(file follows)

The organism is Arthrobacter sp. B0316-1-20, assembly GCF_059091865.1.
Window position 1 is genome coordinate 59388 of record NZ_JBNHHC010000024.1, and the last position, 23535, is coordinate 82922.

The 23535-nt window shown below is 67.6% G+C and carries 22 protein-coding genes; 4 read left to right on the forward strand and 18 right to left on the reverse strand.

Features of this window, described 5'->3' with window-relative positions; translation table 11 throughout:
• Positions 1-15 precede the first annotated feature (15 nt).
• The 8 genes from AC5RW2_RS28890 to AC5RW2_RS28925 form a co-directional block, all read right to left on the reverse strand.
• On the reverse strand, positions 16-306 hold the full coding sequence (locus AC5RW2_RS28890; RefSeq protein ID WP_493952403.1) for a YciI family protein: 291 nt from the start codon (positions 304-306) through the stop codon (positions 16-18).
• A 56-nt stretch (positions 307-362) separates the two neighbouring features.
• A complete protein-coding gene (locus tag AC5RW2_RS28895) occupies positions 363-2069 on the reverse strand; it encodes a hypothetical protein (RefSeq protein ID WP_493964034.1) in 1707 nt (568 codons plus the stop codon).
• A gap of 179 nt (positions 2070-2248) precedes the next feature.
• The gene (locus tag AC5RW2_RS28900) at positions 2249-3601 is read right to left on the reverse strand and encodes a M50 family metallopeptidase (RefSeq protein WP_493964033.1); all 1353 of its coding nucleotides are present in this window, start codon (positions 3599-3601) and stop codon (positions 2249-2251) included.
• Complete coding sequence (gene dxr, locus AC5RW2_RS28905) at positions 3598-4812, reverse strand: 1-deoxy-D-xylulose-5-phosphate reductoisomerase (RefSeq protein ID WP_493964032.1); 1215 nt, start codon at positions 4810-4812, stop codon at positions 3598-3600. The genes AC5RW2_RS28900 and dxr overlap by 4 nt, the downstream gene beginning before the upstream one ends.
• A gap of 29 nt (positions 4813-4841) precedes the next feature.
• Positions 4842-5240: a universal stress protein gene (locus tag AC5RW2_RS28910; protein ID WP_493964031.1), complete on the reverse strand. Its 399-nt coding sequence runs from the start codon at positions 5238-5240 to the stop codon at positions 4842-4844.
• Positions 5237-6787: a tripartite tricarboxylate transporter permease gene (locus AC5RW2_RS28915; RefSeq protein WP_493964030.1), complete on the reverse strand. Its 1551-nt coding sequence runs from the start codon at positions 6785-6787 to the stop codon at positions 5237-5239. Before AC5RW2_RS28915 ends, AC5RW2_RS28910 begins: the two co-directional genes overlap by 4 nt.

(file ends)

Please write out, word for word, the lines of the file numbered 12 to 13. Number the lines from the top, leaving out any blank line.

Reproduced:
• Complete coding sequence (gene dxr, locus AC5RW2_RS28905) at positions 3598-4812, reverse strand: 1-deoxy-D-xylulose-5-phosphate reductoisomerase (RefSeq protein ID WP_493964032.1); 1215 nt, start codon at positions 4810-4812, stop codon at positions 3598-3600. The genes AC5RW2_RS28900 and dxr overlap by 4 nt, the downstream gene beginning before the upstream one ends.
• A gap of 29 nt (positions 4813-4841) precedes the next feature.